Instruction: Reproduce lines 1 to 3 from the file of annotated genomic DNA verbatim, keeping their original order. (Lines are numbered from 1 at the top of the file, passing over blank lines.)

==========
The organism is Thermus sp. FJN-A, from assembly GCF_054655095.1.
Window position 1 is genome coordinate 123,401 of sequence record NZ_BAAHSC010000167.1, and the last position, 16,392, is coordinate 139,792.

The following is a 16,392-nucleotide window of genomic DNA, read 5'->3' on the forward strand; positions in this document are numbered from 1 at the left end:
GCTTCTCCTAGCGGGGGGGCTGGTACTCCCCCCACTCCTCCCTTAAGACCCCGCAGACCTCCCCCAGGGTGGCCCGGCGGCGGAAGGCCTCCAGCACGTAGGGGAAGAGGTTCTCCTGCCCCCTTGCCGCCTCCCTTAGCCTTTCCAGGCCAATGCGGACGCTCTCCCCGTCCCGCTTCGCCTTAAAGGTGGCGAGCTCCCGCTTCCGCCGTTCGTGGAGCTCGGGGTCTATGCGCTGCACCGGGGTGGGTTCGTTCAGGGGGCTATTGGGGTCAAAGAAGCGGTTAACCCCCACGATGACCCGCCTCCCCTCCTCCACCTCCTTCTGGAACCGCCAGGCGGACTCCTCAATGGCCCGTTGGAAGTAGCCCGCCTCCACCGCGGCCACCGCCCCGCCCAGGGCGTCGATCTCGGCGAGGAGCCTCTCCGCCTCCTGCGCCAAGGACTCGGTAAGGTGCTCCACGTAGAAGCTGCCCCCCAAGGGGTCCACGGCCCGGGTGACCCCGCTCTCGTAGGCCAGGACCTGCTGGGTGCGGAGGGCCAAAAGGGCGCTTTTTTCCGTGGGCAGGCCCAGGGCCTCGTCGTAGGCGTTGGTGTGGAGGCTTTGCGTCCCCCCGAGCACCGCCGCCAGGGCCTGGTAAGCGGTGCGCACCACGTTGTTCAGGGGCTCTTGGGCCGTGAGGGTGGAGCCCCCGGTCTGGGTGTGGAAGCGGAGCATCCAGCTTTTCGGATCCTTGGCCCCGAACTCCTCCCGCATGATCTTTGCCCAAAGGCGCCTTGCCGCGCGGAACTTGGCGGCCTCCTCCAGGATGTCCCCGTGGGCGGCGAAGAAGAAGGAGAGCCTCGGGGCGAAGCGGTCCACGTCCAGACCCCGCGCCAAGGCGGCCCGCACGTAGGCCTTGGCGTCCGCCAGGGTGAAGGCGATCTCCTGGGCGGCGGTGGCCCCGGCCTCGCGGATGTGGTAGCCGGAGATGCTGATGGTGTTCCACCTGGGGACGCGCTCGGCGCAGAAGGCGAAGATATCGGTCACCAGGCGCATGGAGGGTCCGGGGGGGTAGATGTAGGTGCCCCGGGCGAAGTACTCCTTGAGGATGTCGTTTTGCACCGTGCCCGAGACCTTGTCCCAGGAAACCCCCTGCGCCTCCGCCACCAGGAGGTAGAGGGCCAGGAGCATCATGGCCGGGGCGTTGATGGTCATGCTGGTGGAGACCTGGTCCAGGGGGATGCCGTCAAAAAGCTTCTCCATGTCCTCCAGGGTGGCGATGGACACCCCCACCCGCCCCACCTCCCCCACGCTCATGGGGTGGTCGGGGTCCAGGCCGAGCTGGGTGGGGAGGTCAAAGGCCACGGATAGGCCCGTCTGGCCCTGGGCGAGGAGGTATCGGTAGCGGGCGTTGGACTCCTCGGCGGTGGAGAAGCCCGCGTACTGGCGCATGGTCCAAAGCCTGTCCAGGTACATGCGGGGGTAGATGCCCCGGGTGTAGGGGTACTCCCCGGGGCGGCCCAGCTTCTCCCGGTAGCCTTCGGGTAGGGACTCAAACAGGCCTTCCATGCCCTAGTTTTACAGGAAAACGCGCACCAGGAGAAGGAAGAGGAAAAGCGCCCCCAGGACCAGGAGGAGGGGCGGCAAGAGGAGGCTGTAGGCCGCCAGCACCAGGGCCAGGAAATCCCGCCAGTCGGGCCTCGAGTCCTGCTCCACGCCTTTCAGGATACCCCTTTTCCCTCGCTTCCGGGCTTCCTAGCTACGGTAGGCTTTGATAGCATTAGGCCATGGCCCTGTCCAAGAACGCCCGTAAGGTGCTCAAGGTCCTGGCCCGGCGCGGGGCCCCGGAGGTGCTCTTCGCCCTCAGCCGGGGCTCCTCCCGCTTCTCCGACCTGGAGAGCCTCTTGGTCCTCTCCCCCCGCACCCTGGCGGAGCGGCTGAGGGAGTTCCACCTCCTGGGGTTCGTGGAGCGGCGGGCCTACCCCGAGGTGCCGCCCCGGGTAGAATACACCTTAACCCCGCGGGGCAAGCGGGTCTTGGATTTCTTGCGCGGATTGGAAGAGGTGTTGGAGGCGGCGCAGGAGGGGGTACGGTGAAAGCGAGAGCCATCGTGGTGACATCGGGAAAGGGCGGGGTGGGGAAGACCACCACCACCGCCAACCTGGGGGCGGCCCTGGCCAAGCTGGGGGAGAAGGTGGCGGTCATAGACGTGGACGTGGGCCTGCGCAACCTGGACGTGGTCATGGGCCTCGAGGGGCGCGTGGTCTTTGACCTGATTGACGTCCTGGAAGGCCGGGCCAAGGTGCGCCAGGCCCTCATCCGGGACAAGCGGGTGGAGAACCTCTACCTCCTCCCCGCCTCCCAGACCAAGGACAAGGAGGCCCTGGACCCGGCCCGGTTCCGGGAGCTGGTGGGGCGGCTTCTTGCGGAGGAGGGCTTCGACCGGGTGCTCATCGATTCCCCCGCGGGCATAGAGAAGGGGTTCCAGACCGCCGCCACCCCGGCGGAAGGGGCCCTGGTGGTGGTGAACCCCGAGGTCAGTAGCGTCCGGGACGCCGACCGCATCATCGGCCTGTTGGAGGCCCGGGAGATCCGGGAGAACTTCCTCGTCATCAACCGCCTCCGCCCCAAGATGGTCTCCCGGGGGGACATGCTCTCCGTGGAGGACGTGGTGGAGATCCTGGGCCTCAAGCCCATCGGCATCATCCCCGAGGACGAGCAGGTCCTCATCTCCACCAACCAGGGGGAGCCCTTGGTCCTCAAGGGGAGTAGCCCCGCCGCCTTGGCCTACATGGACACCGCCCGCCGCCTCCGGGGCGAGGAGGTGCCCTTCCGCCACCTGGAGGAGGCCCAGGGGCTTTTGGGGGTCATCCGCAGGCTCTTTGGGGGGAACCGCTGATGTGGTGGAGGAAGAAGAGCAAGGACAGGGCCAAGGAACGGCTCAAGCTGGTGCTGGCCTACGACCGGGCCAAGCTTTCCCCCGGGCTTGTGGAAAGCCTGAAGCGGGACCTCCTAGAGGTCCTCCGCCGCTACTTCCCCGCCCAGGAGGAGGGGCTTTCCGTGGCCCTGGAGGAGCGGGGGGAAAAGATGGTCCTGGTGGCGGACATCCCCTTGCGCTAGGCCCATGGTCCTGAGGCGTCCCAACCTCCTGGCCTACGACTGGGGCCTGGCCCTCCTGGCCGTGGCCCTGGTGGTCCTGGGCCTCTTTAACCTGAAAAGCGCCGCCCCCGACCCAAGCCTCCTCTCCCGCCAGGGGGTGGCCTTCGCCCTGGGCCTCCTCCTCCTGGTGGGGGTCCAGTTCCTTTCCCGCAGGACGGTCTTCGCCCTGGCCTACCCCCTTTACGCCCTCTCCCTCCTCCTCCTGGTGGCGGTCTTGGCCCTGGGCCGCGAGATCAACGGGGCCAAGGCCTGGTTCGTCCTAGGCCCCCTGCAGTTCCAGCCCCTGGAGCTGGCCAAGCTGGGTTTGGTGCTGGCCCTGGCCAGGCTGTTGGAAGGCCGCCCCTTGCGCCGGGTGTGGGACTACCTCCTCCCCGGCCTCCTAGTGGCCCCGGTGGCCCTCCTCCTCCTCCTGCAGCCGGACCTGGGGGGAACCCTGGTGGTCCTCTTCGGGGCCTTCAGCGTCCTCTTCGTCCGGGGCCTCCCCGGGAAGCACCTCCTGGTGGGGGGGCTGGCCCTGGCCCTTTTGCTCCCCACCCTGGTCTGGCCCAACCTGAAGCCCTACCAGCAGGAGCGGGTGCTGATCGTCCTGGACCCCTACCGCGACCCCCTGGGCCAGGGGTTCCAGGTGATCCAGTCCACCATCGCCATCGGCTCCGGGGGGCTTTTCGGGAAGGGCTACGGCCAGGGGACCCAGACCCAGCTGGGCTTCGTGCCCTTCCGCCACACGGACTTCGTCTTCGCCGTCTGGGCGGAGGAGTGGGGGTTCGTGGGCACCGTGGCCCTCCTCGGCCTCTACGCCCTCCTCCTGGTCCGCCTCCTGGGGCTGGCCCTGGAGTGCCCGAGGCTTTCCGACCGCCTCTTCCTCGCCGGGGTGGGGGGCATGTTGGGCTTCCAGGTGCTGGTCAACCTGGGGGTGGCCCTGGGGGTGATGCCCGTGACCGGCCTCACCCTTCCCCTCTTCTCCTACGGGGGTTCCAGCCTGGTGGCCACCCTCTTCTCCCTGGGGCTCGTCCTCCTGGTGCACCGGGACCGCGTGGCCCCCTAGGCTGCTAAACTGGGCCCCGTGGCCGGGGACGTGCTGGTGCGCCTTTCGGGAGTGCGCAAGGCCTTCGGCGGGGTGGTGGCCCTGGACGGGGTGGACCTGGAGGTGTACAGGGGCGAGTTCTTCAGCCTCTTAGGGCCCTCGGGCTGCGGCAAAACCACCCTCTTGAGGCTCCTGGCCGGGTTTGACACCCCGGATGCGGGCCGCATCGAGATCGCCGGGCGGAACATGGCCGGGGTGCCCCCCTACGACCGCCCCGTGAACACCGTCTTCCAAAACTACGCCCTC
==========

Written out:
The organism is Thermus sp. FJN-A, from assembly GCF_054655095.1.
Window position 1 is genome coordinate 123,401 of sequence record NZ_BAAHSC010000167.1, and the last position, 16,392, is coordinate 139,792.

The following is a 16,392-nucleotide window of genomic DNA, read 5'->3' on the forward strand; positions in this document are numbered from 1 at the left end: